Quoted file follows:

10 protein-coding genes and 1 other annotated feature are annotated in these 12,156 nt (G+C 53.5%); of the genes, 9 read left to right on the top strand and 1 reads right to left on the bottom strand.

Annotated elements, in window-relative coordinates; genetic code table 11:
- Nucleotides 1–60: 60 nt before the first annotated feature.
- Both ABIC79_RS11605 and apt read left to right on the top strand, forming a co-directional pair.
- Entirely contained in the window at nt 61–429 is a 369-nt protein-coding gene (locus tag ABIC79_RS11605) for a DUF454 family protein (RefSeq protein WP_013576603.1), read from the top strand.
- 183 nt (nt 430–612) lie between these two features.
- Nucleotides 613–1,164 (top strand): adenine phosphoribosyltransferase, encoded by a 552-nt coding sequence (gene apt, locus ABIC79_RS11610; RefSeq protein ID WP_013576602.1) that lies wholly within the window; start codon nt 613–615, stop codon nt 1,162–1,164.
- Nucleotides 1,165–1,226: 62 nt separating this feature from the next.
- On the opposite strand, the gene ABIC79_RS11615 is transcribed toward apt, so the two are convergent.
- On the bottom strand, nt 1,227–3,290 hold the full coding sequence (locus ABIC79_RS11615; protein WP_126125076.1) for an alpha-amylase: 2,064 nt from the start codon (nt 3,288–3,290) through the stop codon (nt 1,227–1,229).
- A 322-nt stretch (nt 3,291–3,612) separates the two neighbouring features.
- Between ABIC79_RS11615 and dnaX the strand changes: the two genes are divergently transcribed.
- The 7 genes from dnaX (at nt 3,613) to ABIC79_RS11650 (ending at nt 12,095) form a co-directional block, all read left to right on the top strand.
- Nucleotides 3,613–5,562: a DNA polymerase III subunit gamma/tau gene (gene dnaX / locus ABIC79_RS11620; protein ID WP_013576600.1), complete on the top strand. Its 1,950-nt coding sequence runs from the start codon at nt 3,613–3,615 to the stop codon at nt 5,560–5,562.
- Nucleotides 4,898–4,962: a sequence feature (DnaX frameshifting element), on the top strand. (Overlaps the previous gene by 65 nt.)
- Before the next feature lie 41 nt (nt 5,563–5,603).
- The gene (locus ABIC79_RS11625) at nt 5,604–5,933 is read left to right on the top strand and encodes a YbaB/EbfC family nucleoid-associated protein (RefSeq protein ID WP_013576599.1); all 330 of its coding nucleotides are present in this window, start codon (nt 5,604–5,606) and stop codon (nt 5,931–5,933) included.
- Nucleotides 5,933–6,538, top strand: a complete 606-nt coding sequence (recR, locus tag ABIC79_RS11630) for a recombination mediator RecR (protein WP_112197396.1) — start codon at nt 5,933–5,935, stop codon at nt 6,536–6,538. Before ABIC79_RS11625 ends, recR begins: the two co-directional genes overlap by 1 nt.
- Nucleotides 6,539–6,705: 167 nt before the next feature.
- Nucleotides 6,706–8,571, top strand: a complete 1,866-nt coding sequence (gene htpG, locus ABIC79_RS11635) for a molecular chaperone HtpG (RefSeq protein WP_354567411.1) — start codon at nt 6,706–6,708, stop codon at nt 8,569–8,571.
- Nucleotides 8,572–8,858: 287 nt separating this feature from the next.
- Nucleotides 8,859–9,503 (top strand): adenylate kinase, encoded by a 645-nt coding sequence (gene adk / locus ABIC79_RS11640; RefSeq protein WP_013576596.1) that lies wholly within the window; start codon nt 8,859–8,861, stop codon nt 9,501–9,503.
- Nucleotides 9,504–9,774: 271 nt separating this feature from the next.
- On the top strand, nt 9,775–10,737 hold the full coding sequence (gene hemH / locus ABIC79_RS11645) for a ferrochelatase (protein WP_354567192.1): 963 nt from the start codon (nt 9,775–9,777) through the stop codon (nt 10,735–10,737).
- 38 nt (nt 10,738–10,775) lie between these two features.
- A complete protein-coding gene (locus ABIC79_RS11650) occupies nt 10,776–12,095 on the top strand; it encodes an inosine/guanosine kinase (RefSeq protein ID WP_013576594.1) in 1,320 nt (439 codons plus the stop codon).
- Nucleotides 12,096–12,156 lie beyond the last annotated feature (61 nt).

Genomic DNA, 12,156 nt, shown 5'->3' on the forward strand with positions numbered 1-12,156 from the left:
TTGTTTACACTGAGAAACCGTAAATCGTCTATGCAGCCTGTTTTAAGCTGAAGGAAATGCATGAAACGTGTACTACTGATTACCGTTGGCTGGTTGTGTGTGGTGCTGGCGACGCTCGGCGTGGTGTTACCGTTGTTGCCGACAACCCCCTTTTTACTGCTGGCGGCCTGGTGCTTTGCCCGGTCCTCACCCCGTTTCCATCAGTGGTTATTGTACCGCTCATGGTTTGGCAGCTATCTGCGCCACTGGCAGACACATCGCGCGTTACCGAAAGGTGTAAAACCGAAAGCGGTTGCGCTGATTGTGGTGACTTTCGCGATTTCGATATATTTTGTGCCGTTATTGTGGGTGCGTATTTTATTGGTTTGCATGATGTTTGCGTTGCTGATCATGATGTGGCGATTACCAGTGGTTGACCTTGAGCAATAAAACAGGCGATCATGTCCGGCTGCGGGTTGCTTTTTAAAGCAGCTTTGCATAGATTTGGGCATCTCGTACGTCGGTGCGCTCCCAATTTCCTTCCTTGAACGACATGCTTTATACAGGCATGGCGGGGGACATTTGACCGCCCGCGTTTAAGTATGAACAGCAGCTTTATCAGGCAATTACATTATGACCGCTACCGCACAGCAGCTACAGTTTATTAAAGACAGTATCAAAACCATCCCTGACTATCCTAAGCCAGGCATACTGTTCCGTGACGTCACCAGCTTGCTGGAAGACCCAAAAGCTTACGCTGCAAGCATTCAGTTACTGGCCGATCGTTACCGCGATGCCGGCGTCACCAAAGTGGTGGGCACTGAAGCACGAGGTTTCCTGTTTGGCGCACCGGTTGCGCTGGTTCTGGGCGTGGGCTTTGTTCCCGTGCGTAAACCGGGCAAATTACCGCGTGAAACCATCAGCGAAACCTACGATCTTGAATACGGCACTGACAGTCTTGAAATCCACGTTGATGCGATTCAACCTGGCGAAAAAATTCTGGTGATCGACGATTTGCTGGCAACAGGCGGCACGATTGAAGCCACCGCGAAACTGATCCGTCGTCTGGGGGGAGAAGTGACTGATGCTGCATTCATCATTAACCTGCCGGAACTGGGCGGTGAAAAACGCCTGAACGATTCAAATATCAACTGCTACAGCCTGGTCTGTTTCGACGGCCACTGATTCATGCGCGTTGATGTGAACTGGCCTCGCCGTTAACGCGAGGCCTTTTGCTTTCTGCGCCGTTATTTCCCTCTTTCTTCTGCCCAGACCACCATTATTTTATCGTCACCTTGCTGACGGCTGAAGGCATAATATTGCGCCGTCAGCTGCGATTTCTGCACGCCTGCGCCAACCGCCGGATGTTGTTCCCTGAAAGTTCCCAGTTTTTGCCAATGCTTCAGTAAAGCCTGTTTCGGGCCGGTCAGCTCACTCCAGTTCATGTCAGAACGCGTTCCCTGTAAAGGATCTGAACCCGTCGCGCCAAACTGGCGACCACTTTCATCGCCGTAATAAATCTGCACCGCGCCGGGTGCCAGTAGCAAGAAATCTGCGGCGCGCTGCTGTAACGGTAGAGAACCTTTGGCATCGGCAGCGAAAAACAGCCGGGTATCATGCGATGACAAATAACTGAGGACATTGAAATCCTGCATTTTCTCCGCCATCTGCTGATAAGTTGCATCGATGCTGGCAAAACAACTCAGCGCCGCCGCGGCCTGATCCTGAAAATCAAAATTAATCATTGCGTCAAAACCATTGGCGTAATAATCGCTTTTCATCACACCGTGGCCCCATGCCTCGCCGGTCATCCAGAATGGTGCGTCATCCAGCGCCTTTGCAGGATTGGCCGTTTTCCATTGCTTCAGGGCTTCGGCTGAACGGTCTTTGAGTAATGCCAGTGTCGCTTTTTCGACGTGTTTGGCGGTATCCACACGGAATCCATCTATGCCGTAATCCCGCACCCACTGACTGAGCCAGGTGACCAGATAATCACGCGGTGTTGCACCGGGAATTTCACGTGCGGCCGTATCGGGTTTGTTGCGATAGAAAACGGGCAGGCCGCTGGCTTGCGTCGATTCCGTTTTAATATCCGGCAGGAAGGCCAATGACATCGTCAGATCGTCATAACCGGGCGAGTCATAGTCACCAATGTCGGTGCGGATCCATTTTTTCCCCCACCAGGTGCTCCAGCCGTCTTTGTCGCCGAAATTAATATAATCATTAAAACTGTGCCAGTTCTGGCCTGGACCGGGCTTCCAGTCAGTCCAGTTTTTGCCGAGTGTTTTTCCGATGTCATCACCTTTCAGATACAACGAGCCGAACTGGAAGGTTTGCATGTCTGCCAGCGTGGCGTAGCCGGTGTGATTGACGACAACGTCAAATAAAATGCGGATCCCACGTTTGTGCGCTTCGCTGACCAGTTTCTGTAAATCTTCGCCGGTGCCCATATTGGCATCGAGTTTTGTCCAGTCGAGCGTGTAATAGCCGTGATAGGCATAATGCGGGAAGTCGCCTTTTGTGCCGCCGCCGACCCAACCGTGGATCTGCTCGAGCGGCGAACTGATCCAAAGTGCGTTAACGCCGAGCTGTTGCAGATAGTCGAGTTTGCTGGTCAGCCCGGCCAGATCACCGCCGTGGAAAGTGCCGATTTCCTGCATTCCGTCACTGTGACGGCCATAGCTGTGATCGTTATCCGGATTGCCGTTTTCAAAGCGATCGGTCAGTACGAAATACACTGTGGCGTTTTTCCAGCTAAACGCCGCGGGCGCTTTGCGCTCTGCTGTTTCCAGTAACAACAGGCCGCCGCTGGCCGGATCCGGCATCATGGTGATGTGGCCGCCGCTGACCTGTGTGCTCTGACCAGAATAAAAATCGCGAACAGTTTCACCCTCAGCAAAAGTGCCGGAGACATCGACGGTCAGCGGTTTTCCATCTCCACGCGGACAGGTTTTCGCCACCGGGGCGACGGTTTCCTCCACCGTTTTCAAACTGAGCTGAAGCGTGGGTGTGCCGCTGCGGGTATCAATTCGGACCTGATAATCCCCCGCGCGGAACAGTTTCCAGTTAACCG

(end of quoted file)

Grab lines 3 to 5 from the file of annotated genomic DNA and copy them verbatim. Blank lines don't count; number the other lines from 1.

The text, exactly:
- Nucleotides 1–60: 60 nt before the first annotated feature.
- Both ABIC79_RS11605 and apt read left to right on the top strand, forming a co-directional pair.
- Entirely contained in the window at nt 61–429 is a 369-nt protein-coding gene (locus tag ABIC79_RS11605) for a DUF454 family protein (RefSeq protein WP_013576603.1), read from the top strand.